The dinner turns into a version of the Mad Tea Party, with the guests lying on the table and the food and dishes walking around. So Alice ends the story just as she does at the end of Wonderland, standing up and shaking everything off, and then waking up.

Each episode combines conversational etiquette that fails through the interlocutors’ rudeness, wordplay, deliberate misunderstandings of figurative expressions and multiple meanings. This would likely become annoying to the reader except that Carroll lightens it with parodies and puzzles.

Here the deeper level of these books comes in. For instance, midway through Looking Glass,  Alice goes into a shady woods where nothing has a name. She can’t think of her own name, except  “ ‘L, I know it begins with L!’ ” She meets a Fawn but it can’t tell her what it is called either: “ ‘I’ll tell you, if you come a little further on,’ the Fawn said. ‘I can’t remember here.’ ”

Dodgson/Carroll, the Oxford logician, creates his most memorable lines for adult readers in this way. Humpty Dumpty: “ ‘When I use a word, it means just what I choose it to mean-- neither more nor less.’ ‘The question is,’ said Alice, ‘whether you can make words mean so many different things.’ ‘The question is,’ said Humpty Dumpty, ‘which is to be master-- that’s all.’ ”

Carroll’s formula throughout is to transform familiar things into fantasy objects. This is undoubtedly how he created the first version of his tale to the girls on a picnic. The rabbit they see in the meadow becomes dressed up and acts like a human; when Alice falls down the rabbit hole it is meant to take a long time, so he describes things she sees on the walls as she falls: cupboards, book-shelves, maps and pictures; she takes a jar of Orange Marmalade and puts it back.  These are rooms in an upper-middle class home; the beautiful garden that she tries to reach is one of the Fellows’ gardens hidden behind college gates and reserved for College Fellows like Dodgson. 

On the whole, these are beautiful settings of a leisure society, with even an aristocratic side when Duchesses and Queens come in. They are the chief villains moving the plot (the upper-middle class looking upwards with a critical eye at the declining monarchy). All the activities are polite middle class pastimes-- tea parties, lawn croquet, conversation, poem recitations, cards and chess games, formal dinners and speeches. It is a very nice world, probably above the social experience of most readers. In reality this familiar world is somewhat boring; the fantasy transformation makes it delightful.

Dodgson/Carroll creates his ideas, episode by episode, by taking things in his own familiar environment-- the meadow, the garden, children reciting poems in family parlors-- and applying his transformations: English-speaking non-humans, failed etiquette, double-meaning conversations, and parodies of past children’s literature.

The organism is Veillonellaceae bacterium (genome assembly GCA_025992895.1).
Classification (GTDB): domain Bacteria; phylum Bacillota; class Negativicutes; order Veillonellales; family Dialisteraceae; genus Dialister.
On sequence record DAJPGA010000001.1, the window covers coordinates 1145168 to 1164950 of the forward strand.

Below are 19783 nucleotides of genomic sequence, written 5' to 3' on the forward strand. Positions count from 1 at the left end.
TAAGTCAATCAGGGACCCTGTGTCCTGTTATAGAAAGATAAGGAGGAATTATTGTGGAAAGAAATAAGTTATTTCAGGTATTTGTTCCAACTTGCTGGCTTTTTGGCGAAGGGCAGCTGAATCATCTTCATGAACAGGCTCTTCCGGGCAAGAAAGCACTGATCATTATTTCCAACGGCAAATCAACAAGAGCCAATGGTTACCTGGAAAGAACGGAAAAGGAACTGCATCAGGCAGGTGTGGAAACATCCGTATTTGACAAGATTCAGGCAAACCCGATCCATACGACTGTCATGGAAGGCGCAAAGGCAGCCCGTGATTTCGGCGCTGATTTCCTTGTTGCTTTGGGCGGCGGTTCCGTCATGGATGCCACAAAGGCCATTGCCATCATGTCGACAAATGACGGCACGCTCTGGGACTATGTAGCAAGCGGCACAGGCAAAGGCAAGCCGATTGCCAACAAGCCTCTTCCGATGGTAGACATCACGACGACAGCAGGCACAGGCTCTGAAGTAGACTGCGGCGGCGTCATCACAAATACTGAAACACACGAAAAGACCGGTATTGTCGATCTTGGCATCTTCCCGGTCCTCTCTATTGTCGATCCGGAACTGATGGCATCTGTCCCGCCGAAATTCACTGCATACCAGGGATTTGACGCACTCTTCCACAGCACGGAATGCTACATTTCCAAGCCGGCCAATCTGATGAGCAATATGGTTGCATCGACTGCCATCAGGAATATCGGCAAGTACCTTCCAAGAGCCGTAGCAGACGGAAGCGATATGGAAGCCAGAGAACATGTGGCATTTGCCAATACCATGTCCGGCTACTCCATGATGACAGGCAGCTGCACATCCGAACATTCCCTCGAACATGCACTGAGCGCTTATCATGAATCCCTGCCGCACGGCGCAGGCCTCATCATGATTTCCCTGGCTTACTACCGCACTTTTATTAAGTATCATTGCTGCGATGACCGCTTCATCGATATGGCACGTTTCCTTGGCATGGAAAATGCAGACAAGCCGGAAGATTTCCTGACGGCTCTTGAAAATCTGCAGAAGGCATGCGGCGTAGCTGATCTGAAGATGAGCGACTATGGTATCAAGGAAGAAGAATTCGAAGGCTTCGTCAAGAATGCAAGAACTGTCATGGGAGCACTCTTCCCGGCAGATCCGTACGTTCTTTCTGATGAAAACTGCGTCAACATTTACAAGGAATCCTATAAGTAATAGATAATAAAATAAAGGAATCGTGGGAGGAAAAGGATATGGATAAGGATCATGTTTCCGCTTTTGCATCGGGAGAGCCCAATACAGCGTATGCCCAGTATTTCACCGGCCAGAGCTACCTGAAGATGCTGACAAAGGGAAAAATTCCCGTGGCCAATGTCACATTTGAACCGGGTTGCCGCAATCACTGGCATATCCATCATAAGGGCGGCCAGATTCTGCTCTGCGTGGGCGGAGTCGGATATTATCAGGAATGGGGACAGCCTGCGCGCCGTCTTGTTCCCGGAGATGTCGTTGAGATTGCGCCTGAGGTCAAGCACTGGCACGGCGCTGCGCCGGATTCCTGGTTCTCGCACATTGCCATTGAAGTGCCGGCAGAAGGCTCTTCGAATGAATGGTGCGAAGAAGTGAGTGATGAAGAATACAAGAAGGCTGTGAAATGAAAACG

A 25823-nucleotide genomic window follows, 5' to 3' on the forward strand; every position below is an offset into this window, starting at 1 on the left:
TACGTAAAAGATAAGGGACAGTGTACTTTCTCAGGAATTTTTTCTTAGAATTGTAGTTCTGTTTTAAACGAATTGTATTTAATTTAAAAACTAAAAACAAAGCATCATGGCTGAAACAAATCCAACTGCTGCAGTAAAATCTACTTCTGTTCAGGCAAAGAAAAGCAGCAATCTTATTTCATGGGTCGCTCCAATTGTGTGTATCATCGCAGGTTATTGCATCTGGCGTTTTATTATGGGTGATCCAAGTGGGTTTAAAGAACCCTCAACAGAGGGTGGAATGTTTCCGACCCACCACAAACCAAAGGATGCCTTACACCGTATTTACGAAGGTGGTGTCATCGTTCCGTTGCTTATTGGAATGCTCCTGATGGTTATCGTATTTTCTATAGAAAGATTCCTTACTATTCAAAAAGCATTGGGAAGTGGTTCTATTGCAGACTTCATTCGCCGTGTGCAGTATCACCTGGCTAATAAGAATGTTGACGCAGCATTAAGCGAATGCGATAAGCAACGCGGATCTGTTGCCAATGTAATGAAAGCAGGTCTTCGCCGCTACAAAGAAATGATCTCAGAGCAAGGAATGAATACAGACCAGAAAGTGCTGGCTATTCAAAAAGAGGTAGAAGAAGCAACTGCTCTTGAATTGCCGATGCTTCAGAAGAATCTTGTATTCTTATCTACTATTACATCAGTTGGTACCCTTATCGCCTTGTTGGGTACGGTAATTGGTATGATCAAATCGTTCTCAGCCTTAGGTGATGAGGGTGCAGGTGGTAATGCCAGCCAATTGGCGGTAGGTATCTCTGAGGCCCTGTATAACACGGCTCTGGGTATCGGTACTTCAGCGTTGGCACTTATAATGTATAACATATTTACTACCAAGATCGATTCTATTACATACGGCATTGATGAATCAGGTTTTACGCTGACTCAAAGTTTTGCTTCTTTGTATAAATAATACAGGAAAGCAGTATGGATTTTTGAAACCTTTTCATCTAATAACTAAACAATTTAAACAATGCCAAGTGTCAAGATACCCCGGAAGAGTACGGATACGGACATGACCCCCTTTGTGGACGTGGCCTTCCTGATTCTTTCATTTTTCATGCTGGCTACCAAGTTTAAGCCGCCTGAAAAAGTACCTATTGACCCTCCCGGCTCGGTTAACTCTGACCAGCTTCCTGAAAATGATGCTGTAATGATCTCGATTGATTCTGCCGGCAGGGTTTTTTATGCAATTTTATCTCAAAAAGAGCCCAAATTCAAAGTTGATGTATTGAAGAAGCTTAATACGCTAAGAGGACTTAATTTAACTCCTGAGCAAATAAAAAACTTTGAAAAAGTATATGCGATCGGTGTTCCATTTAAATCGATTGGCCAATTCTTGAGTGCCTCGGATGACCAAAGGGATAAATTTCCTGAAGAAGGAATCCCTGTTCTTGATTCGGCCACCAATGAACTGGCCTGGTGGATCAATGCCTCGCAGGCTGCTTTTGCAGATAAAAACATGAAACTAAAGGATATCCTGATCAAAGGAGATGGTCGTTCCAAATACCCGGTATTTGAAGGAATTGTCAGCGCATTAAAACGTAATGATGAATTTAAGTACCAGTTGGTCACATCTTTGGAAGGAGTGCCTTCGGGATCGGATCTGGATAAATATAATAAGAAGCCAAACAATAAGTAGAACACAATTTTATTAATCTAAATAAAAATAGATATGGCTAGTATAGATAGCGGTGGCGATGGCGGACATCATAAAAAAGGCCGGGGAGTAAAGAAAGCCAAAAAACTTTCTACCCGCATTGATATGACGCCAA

Alice in Wonderland is more memorable than Through the Looking Glass.  He launches his first effort with the device of growing smaller and larger, and then repeats each half a dozen times altogether; this supplies more dramatic action than in the later book; and it leads naturally to the denouement where full-size Alice can declare “You’re nothing but a pack of cards!”

The chess game provides little plot tension, and the second book’s episodes tend to recapitulate the devices of the first. But the pair of books were crucial in supporting each other’s reception. Alice in Wonderland was well received, but it didn’t become a children’s classic-- nor an adult cross-over -- until after Through the Looking Glass was published 6 years later. With less action, it focused attention more on the embedded philosophical puzzles. As often happens, one great book makes another great-- the formulation does not beg the question, if one thinks of the feedback processes by which literary reputations are made.


Lewis Carroll’s failures

One sequel was a great success. Lewis Carroll tried for another, and failed. Between Alice (1865) and Looking Glass (1871) he wrote a couple of short stories (1867) about fairy characters called Sylvie and Bruno. But he kept this material separate when he produced Looking Glass as a pure sequel to Alice. By 1874 he was projecting a longer book called Sylvie and Bruno, but was unable to complete it until 1889, by which time it was so long that he had to split it into two volumes, the second appearing in 1894. Alice, which took 2.5 years to write, was a great publishing success; Sylvie and Bruno, which took 20 years, was not. Not surprisingly, since the first flowed better and was carefully crafted, whereas the latter was a struggle. Of course, Rev. Dodgson still had his day job, and published on advanced topics from the world of German mathematics during these years; but that was true in his Alice years as well.